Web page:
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Unemployment affects lives: interview

27.10.2020 - 13:12
Nearly 4,000 Poles in Iceland are registered as jobseekers. One tells RÚV she applies for jobs most days but has so far found nothing. She says many of her compatriots are struggling to cope with the situation.

“Suddenly you have a lot of free time, and also this stress, hanging there, and you just think ‘I need to do something’. It’s a bit of a stressful situation, but we just have to deal with it,” says Karolina Kryspowicka-Lisińska. Karolina lives on the Suðurnes peninsula and has been without a job for nearly three months. 

7,670 jobseekers in Iceland are overseas citizens, which is around 40 percent of the total unemployed population. That also means that the unemployment rate among non-Icelandic citizens is around 20 percent—not including those on reduced hours. Half of them, or 3,850, are from Poland.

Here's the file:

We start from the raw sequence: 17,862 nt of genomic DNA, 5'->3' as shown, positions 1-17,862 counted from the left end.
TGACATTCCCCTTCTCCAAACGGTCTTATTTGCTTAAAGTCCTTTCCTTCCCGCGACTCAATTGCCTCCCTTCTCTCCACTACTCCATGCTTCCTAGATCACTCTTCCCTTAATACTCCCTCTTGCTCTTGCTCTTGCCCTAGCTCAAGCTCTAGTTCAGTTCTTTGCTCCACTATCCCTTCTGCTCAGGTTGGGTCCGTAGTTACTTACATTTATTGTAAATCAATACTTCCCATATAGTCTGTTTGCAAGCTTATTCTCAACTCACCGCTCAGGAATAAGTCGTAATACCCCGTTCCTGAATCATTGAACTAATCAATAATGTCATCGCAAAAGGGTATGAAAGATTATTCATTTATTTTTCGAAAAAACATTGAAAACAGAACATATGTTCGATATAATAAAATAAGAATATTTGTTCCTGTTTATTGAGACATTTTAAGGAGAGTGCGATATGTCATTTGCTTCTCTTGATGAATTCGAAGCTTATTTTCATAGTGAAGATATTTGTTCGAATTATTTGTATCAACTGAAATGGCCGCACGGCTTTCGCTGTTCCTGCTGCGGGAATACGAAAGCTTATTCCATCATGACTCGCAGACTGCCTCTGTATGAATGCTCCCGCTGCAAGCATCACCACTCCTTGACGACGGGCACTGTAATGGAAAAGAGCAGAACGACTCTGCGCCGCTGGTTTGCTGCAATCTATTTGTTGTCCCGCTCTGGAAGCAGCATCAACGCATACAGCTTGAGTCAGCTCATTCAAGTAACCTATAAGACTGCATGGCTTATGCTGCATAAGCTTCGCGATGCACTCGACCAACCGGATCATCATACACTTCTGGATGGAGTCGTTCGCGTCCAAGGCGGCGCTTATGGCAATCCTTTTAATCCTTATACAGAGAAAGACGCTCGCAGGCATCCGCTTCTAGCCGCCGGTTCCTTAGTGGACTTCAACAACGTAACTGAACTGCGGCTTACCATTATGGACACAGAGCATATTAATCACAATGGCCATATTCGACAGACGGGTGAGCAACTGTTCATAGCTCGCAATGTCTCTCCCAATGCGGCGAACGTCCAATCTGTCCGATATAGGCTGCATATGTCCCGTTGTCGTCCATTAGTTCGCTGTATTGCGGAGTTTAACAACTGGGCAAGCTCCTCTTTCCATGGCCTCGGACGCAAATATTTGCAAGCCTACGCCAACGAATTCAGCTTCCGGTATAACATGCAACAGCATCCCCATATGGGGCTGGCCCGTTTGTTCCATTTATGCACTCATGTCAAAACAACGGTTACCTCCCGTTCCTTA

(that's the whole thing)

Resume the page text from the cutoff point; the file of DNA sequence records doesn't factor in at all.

Karolina says she applies for jobs nearly every day and has not even been offered an interview so far. She is an English teacher and has been using her extra time to teach friends and relatives English. She would like to carry on in teaching, whether at pre-school or primary school level. 

“I try to apply all over, but it isn’t easy, because I don’t speak perfect Icelandic and in many job adverts, Icelandic is a requirement.” 

So, it’s hard to compete with the Icelanders? “A little bit, yes. But I don’t want to complain about it because it was my decision not to start learning the language right away.” 

Karolina and her husband have lived in Iceland for three years. He worked at Keflavík International Airport but lost his job due to the pandemic. They have a ten-year-old son. They know many in the same situation: “Many of my friends are unemployed. And definitely more of them are Polish people, I would say. Many of them don’t feel very well [mentally].” 

The video above includes interview segments in English. 

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